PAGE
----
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Taking the Family for a Ride? Check Out These Motorcycle Safety Tips

family-motorcycles

In Indiana, fall is a perfect time to ride your motorcycle and enjoy the beauty of the changing leaves. For some, motorcycles are a family affair. Instead of loading up a minivan, some families pile onto bikes to enjoy the crisp air. Some parents use a clear, fall day as the perfect opportunity to give their children some riding lessons.

Whatever your reason, there’s nothing wrong with sharing your love of motorcycles with your children. However, there are some extra precautions you should take to make sure your children stay safe.

Purchase a Child’s Helmet

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One of the best things you can do to protect your child is to purchase them a child’s motorcycle helmet. According to Indiana law, anyone under the age of 18 must wear a helmet while on a motorcycle. It’s important that this helmet fits your child correctly in order to ensure maximum protection.

Although adults aren’t required by law to wear a helmet in Indiana, you may want to consider purchasing one for yourself as well. According to the Insurance Institute for Highway Safety (IIHS), helmets are 67 percent effective in preventing brain injuries, and 37 percent effective in preventing motorcycle deaths.

In 58 percent of Indiana motorcycle fatalities in 2015, the motorcyclist or their passengers weren’t wearing helmets. Even if your child is simply a passenger on your motorcycle, they must be wearing a helmet at all times.

When purchasing your child’s helmet, make sure to buy a regulation helmet certified by the U.S. Department of Transportation (DOT). Novelty helmets, often referred to as skullcaps, beanies, or German army style helmets, are more of a fashion statement than a safety feature. According to the National Highway Traffic Safety Administration (NHTSA), from 2007-2008, 56 percent of motorcyclists injured in crashes who were wearing novelty helmets had serious head injuries. Only 19 percent of motorcyclists injured in crashes who were wearing regulation helmets had similarly severe head trauma.

A regulation helmet should have “DOT” on the back shell, the label “FMVSS No.218 certified,” and labels indicating the manufacturer, brand, and model designation. Be wary of simply relying on the “DOT” label; some novelty helmet manufacturers design counterfeit decals to trick buyers.

Because your child is still growing, you’ll have to purchase new motorcycle helmets frequently. Although this may feel like a waste, remember that, by law, your child cannot ride or operate a motorcycle without a helmet. Also, in general, helmets should be replaced every 5 years or if the helmet has incurred even minor damage.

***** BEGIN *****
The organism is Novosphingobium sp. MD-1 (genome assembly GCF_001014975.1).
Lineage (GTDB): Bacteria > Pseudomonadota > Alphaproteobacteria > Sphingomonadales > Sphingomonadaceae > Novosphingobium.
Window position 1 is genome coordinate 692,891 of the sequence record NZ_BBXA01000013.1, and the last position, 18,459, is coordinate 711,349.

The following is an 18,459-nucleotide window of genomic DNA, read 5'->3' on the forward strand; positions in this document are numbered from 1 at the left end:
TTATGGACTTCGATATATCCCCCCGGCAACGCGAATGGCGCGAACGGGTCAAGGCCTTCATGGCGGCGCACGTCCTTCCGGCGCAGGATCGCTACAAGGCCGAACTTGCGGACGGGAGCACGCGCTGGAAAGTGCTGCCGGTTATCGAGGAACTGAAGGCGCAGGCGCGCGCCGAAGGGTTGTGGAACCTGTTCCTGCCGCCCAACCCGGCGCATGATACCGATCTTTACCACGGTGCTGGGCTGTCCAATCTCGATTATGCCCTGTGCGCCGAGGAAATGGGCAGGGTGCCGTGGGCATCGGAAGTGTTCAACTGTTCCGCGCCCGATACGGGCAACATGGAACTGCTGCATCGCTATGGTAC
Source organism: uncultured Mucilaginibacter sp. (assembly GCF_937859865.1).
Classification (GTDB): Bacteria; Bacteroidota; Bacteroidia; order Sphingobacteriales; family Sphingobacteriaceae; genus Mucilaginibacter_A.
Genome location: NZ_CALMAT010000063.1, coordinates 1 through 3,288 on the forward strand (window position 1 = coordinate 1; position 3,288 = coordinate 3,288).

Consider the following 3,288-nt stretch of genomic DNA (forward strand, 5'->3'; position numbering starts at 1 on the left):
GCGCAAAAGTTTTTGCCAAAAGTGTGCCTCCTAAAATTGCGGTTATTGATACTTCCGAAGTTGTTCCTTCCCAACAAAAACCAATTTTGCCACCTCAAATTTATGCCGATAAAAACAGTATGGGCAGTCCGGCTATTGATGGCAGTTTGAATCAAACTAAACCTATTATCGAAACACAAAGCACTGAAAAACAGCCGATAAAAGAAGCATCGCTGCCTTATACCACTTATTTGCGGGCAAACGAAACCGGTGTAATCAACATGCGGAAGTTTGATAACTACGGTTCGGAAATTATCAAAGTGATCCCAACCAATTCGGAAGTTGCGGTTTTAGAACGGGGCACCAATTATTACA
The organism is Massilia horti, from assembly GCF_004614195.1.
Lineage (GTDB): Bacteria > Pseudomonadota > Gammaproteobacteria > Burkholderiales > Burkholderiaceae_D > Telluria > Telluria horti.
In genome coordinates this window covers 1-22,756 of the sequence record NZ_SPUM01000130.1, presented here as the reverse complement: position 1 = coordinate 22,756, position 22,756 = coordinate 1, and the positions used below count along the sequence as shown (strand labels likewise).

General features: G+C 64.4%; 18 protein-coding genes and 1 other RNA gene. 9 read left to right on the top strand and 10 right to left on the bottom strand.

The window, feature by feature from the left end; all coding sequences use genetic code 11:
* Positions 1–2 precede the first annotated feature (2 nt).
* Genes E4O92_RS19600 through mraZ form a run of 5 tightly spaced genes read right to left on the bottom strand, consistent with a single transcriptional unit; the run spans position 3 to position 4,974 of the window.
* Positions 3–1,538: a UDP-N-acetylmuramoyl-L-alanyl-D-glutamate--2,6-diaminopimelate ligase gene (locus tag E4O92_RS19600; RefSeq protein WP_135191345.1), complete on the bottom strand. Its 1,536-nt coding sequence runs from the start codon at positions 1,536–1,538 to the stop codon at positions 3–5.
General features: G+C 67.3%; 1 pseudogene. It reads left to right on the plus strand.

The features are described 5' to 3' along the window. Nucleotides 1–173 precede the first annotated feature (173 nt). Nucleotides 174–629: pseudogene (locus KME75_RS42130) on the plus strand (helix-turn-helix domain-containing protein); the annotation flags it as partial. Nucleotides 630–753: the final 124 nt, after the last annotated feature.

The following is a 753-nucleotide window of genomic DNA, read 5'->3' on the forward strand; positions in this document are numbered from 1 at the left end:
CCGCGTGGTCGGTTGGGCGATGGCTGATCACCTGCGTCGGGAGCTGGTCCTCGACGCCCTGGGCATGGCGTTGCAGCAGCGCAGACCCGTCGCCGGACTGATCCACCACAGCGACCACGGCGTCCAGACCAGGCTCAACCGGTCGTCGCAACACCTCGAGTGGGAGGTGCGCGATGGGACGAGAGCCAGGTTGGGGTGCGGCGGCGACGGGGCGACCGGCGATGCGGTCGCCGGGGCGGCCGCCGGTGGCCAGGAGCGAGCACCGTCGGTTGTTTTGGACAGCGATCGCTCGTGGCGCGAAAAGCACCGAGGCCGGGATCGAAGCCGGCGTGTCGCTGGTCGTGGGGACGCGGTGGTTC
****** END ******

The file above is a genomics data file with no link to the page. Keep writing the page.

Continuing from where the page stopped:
Invest in Child-Appropriate Safety Gear

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Even if you take your child for a quick ride around the block, you should make sure they are wearing appropriate gear. That means investing in a jacket, pants, boots, and gloves. Not only does Indiana law require your child to wear a helmet, but it also requires your child to wear protective eyewear. Your child can wear “protective glasses, goggles, or transparent face shields,” according to the Indiana Code 2017.

Footwear is especially important when it comes to children and motorcycles. Loose laces can easily get tangled up in the chain. Make sure your child’s footwear is secure and sturdy.

You may want to consider investing in a belt or harness for your child to keep them on the bike. The belt would go around your child and buckle around your waist, keeping them close behind you and making it easier for them to grip your waist. A harness provides even more protection and keeps your child attached to you regardless of whether or not they’re holding on. Consider the age and ability of your child before deciding whether a belt or a harness is appropriate for your family.

Determine the Safest Place for Your Child

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If you’re riding on one motorcycle with your child, make sure they are behind you. This may seem counter-intuitive; many parents prefer to be able to see their children at all times. Also, many children are small enough that you would be able to see clearly if they were in front of you. So why should they sit in the back?

Placing your child in front is dangerous for many reasons. First, it makes it more difficult for you to operate your motorcycle. You may be tempted to take a hand off of the handlebars and hold your child in place. That’s a parental instinct that could backfire easily. Depending on the size of your child, you also may not be able to have as firm of a grip on the handlebars as you normally would. This simply increases the possibility that you may lose control and crash. Also, your child is more likely to fall off of your bike if they ride in front rather than behind.

You may decide to invest in a sidecar to give your child their own space and to allow yourself to operate your motorcycle like normal. If you use a sidecar, make sure to practice riding with it a few times before putting any passengers in it. Riding with a sidecar changes your vehicle’s center of gravity and makes it easier to flip, particularly on turns. When you practice, put weight in the sidecar so it mimics the weight of a passenger and you get a feel for how your center of gravity will change with a passenger.

Help from an Indiana Motorcycle Accident Lawyer

We hope your family stays safe the next time you go for a ride. But no matter how many precautions you take, accidents can still happen due to someone else’s recklessness. If you’ve been injured in a motorcycle accident, or someone in your family has, Hensley Legal Group can help. Call us today or contact us online for a free consultation.